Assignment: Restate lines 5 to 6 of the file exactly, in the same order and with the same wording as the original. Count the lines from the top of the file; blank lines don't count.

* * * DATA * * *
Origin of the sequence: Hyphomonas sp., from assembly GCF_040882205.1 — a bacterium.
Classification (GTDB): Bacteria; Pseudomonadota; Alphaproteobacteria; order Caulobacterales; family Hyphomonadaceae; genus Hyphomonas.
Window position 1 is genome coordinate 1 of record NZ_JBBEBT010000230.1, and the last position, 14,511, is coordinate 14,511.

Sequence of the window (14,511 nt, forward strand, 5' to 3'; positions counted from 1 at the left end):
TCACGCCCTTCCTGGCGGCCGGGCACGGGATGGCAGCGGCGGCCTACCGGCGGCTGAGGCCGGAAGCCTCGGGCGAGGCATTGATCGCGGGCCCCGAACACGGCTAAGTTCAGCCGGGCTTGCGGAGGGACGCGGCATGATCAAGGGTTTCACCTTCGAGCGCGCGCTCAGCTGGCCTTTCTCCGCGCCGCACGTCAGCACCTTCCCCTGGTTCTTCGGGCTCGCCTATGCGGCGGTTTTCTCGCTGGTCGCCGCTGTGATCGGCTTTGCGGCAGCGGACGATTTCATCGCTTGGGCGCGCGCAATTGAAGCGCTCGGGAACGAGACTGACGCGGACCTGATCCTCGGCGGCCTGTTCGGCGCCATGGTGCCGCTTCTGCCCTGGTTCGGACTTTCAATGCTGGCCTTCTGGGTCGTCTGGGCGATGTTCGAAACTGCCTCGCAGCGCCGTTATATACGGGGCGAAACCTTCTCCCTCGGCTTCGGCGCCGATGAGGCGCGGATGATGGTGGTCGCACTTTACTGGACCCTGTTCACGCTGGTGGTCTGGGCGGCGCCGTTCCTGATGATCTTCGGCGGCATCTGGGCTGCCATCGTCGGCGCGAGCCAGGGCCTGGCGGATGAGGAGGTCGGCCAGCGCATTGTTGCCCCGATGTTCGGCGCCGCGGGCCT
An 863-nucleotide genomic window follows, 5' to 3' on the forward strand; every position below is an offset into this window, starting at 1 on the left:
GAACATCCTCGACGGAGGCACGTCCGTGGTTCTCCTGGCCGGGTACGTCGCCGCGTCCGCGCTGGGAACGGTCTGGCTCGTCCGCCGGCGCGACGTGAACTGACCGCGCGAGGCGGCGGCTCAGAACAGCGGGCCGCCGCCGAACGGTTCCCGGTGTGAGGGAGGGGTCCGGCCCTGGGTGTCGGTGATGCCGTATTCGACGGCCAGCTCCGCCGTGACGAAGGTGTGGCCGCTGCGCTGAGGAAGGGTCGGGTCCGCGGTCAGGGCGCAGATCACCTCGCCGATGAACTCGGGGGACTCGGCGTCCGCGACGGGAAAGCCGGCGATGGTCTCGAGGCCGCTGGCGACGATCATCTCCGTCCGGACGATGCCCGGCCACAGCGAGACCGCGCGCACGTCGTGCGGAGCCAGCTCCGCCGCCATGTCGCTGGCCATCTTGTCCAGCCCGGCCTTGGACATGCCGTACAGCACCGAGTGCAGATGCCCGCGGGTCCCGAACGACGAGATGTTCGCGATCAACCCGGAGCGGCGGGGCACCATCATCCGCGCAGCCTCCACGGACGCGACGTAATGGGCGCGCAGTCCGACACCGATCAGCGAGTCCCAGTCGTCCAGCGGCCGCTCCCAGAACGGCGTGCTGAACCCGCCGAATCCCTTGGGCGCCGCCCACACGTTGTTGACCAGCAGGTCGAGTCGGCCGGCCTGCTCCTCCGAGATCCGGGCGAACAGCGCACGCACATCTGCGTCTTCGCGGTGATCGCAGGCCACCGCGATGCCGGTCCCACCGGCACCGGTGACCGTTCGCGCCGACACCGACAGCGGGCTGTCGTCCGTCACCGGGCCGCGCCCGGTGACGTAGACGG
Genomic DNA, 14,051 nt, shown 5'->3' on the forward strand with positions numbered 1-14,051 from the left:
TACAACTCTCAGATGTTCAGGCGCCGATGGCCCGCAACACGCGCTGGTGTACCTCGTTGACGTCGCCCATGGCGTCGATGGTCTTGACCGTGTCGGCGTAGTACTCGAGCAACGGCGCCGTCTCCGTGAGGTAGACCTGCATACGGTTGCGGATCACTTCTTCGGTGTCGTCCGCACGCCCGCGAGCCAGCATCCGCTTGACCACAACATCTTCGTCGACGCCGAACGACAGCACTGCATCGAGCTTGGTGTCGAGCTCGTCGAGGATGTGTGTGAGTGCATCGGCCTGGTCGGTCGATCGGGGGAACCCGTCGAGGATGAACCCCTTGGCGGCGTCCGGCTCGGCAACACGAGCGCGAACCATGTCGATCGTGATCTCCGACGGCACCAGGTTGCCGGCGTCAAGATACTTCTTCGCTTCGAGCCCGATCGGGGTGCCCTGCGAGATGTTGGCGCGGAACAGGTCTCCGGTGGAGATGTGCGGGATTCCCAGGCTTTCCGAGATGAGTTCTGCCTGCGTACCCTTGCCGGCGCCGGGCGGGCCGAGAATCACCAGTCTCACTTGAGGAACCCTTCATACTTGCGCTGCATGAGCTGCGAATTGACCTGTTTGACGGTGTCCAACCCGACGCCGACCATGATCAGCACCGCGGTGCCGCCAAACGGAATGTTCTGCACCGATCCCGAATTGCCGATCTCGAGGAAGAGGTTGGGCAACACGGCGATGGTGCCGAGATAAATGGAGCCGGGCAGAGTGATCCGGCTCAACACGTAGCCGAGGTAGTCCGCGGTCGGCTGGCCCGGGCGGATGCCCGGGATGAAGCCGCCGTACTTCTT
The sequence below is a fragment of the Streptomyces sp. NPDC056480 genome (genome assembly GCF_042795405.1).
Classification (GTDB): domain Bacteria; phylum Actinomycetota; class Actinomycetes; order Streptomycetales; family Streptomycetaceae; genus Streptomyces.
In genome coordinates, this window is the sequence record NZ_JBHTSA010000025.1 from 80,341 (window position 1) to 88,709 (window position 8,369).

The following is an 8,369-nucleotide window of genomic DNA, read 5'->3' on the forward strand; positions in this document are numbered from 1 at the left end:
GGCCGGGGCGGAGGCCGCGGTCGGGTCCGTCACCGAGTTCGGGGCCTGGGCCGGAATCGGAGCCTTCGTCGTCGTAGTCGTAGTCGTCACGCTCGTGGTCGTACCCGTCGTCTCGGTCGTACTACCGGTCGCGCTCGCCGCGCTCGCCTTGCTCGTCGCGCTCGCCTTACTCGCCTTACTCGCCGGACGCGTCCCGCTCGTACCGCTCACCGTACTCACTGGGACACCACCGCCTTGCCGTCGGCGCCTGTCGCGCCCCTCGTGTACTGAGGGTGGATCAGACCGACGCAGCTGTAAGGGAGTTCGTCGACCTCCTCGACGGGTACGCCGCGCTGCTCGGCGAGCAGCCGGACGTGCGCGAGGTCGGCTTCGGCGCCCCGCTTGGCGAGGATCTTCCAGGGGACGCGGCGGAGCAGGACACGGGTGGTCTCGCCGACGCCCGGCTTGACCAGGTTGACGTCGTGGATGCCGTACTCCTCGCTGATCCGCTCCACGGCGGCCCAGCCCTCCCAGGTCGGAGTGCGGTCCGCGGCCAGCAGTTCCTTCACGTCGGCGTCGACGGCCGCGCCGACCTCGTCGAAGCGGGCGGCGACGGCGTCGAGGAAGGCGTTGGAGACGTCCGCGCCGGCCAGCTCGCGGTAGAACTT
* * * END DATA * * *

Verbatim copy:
TCACGCCCTTCCTGGCGGCCGGGCACGGGATGGCAGCGGCGGCCTACCGGCGGCTGAGGCCGGAAGCCTCGGGCGAGGCATTGATCGCGGGCCCCGAACACGGCTAAGTTCAGCCGGGCTTGCGGAGGGACGCGGCATGATCAAGGGTTTCACCTTCGAGCGCGCGCTCAGCTGGCCTTTCTCCGCGCCGCACGTCAGCACCTTCCCCTGGTTCTTCGGGCTCGCCTATGCGGCGGTTTTCTCGCTGGTCGCCGCTGTGATCGGCTTTGCGGCAGCGGACGATTTCATCGCTTGGGCGCGCGCAATTGAAGCGCTCGGGAACGAGACTGACGCGGACCTGATCCTCGGCGGCCTGTTCGGCGCCATGGTGCCGCTTCTGCCCTGGTTCGGACTTTCAATGCTGGCCTTCTGGGTCGTCTGGGCGATGTTCGAAACTGCCTCGCAGCGCCGTTATATACGGGGCGAAACCTTCTCCCTCGGCTTCGGCGCCGATGAGGCGCGGATGATGGTGGTCGCACTTTACTGGACCCTGTTCACGCTGGTGGTCTGGGCGGCGCCGTTCCTGATGATCTTCGGCGGCATCTGGGCTGCCATCGTCGGCGCGAGCCAGGGCCTGGCGGATGAGGAGGTCGGCCAGCGCATTGTTGCCCCGATGTTCGGCGCCGCGGGCCT
An 863-nucleotide genomic window follows, 5' to 3' on the forward strand; every position below is an offset into this window, starting at 1 on the left: